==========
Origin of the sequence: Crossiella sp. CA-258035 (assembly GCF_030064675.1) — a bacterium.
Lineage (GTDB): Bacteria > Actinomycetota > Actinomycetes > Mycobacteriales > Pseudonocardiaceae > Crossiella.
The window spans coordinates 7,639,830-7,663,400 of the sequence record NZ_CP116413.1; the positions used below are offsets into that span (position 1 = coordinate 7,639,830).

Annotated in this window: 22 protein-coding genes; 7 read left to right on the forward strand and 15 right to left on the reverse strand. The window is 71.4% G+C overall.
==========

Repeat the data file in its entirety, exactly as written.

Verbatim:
Origin of the sequence: Crossiella sp. CA-258035 (assembly GCF_030064675.1) — a bacterium.
Lineage (GTDB): Bacteria > Actinomycetota > Actinomycetes > Mycobacteriales > Pseudonocardiaceae > Crossiella.
The window spans coordinates 7,639,830-7,663,400 of the sequence record NZ_CP116413.1; the positions used below are offsets into that span (position 1 = coordinate 7,639,830).

Annotated in this window: 22 protein-coding genes; 7 read left to right on the forward strand and 15 right to left on the reverse strand. The window is 71.4% G+C overall.